• Reports used in business are produced from systems. Management  and  other stakeholders rely on these reports and information produced (for example, debtors ageing report).
  • User access and security are controlled by assigning system roles to  users (for example, segregation of duties can be enforced effectively).
Companies derive benefit from the use of IT systems as an enabler to support various business operations and activities. Auditors need to understand the relevance of these IT systems to an audit of financial statements.

While it is true that the use of IT systems and automation benefit the business by making operations more accurate, reliable, effective and efficient, such systems also introduce certain new risks, including IT specific risks, which need to be considered, assessed and addressed by management.

To the extent that it is  relevant  to  an  audit of  financial statements, even  auditors are required to understand, assess and respond to such risks that arise from the use of IT systems.

[Note: Students may refer SA 315 – Identifying and assessing the risks of material misstatement through understanding the entity and its environment for detailed understanding]

In an audit of financial statements, the primary focus is around those risks that are relevant to financial reporting. However, there could be other non-audit assurance engagements that auditors maybe involved wherein the area of focus could include those IT risks relevant to company’s compliance and business operations in addition to financial reporting risks.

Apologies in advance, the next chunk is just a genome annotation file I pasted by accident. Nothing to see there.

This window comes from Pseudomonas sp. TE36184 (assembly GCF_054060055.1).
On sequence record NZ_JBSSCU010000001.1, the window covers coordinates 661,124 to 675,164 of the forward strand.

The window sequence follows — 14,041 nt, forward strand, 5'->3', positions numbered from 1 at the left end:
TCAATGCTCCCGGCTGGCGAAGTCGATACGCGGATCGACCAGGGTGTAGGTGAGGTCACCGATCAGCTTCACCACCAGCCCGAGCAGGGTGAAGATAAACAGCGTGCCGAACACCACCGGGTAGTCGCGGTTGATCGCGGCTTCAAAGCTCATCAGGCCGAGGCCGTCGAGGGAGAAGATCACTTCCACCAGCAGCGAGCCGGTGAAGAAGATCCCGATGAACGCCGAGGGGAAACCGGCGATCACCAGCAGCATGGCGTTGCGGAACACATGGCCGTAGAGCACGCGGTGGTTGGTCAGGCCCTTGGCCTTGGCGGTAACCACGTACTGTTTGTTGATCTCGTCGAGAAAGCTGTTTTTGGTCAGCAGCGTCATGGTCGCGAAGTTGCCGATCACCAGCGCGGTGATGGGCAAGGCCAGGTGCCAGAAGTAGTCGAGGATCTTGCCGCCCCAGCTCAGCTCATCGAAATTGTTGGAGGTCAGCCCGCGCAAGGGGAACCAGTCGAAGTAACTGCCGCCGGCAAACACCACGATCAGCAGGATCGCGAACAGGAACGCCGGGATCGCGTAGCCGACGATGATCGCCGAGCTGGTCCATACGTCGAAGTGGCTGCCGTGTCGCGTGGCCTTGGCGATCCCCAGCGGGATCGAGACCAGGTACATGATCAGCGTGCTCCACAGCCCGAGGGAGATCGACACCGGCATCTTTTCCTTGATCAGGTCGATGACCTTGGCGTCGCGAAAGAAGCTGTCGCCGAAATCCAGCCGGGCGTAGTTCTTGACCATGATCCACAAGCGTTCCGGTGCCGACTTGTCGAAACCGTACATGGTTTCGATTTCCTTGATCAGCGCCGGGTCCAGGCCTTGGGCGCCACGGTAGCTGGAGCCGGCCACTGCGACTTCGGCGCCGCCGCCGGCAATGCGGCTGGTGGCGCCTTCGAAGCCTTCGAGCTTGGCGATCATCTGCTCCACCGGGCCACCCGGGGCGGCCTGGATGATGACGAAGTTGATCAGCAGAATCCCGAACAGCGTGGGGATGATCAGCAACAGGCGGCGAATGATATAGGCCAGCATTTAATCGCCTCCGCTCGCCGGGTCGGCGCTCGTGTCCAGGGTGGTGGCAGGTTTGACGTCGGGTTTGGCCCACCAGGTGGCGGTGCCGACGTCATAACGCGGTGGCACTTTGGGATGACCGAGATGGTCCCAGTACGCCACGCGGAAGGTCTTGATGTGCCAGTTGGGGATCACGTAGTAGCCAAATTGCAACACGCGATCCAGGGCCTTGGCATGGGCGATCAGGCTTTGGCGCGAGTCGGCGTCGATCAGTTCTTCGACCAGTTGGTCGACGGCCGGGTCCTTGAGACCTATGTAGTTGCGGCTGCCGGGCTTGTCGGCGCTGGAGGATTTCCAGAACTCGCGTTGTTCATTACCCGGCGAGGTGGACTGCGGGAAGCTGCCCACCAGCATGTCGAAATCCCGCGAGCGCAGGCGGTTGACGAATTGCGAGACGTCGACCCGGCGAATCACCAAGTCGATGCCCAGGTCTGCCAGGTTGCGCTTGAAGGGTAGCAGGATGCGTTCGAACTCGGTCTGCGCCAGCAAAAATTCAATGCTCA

Examples of such non-audit assurance engagements are internal audits, IT audits, pre-implementation reviews, data migration audits, third party assurance.

With the introduction of the Companies Act 2013, there is greater emphasis given to internal financial controls (IFC) from a regulatory point of view. Directors and those charged with governance (including Board of directors, Audit committee) are responsible for the implementation of internal controls framework within the company. The auditors’ responsibilities now include reporting on Internal Financial Controls over Financial Reporting which include and understanding IT environment of the company and relevant risks & controls. We will learn more about IFC in further sections of this chapter.